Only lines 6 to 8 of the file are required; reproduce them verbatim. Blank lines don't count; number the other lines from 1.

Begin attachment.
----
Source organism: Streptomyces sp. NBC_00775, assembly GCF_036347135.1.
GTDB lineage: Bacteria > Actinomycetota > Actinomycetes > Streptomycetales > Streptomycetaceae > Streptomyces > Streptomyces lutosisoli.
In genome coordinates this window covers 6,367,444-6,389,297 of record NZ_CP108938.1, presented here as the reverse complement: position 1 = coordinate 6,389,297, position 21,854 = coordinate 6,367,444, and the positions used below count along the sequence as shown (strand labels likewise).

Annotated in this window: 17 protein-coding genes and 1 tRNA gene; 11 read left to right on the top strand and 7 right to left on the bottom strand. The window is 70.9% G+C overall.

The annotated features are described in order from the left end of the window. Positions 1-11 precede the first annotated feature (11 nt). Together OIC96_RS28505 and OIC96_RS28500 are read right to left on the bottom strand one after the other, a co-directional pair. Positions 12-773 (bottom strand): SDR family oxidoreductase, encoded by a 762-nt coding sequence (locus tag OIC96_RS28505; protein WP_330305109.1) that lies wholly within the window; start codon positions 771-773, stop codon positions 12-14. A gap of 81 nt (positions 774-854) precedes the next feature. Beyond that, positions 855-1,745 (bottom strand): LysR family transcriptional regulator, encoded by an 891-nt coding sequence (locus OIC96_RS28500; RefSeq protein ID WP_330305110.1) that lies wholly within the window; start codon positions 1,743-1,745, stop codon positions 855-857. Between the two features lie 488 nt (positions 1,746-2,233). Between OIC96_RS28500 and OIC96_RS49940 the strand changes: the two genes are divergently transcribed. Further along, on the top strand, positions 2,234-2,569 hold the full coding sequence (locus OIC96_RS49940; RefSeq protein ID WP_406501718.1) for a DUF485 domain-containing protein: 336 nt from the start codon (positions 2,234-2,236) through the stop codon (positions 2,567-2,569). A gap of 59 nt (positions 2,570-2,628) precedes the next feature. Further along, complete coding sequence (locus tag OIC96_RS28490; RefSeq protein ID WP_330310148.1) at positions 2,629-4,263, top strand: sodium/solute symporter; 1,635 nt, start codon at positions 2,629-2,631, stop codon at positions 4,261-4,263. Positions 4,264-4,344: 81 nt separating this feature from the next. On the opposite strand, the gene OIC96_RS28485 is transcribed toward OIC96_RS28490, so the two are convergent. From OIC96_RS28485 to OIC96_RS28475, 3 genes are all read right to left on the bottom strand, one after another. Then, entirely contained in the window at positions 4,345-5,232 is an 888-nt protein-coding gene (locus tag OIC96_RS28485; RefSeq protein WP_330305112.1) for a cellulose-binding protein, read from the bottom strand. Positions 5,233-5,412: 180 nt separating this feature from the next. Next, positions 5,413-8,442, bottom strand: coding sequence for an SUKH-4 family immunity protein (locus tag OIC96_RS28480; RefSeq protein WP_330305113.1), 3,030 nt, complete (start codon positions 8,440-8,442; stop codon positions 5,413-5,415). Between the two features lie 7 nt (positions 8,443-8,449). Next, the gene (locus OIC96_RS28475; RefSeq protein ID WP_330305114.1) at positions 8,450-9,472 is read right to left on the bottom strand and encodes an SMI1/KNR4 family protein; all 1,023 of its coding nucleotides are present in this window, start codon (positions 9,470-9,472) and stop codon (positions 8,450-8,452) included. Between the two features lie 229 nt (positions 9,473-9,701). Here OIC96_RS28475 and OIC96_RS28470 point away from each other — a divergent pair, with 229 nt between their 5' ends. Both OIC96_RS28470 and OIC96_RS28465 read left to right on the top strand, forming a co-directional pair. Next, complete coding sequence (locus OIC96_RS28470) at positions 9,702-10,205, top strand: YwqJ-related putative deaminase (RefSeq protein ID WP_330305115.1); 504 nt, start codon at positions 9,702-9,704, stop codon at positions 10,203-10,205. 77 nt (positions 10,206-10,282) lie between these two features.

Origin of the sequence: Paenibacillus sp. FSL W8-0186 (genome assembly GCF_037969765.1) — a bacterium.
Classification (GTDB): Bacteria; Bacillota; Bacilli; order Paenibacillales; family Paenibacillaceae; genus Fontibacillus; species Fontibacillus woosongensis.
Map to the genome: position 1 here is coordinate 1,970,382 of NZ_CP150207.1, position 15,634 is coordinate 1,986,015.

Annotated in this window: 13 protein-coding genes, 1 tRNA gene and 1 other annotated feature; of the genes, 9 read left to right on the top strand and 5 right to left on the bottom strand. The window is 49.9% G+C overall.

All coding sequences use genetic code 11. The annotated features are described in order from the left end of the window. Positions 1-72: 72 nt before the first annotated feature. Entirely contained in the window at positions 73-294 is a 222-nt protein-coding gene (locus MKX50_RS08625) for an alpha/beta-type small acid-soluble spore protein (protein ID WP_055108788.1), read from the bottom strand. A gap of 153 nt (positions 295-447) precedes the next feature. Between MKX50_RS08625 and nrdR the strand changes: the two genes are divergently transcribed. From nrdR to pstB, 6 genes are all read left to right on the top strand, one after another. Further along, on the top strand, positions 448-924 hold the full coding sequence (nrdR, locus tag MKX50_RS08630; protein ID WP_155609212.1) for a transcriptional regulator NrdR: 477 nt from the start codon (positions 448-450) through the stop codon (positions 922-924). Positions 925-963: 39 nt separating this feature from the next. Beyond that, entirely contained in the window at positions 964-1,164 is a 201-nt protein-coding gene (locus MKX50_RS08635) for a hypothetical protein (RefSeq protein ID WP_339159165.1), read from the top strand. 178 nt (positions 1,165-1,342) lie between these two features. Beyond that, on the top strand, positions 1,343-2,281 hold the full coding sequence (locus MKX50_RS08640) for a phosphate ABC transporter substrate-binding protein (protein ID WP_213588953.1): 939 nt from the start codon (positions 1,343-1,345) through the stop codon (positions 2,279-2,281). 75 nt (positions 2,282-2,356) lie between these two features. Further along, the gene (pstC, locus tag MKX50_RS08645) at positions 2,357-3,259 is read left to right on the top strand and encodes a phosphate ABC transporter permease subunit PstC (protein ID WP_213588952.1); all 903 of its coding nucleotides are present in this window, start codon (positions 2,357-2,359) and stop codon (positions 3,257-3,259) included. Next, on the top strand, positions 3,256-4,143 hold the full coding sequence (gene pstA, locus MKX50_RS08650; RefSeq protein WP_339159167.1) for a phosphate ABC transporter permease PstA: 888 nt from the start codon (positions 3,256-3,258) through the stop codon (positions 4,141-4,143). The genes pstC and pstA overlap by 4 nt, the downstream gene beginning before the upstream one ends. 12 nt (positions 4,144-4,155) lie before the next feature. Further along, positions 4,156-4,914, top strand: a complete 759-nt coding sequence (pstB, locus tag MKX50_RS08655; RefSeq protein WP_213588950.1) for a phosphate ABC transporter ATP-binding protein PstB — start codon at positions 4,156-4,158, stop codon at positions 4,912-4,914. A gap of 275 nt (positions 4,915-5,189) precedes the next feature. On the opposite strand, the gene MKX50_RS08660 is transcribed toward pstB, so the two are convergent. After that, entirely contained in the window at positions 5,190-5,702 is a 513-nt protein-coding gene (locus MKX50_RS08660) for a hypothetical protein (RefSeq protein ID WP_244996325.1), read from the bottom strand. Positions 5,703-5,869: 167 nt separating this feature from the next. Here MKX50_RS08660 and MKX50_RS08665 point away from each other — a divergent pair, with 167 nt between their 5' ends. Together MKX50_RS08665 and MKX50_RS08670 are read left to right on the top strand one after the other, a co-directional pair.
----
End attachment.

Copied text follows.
Origin of the sequence: Paenibacillus sp. FSL W8-0186 (genome assembly GCF_037969765.1) — a bacterium.
Classification (GTDB): Bacteria; Bacillota; Bacilli; order Paenibacillales; family Paenibacillaceae; genus Fontibacillus; species Fontibacillus woosongensis.
Map to the genome: position 1 here is coordinate 1,970,382 of NZ_CP150207.1, position 15,634 is coordinate 1,986,015.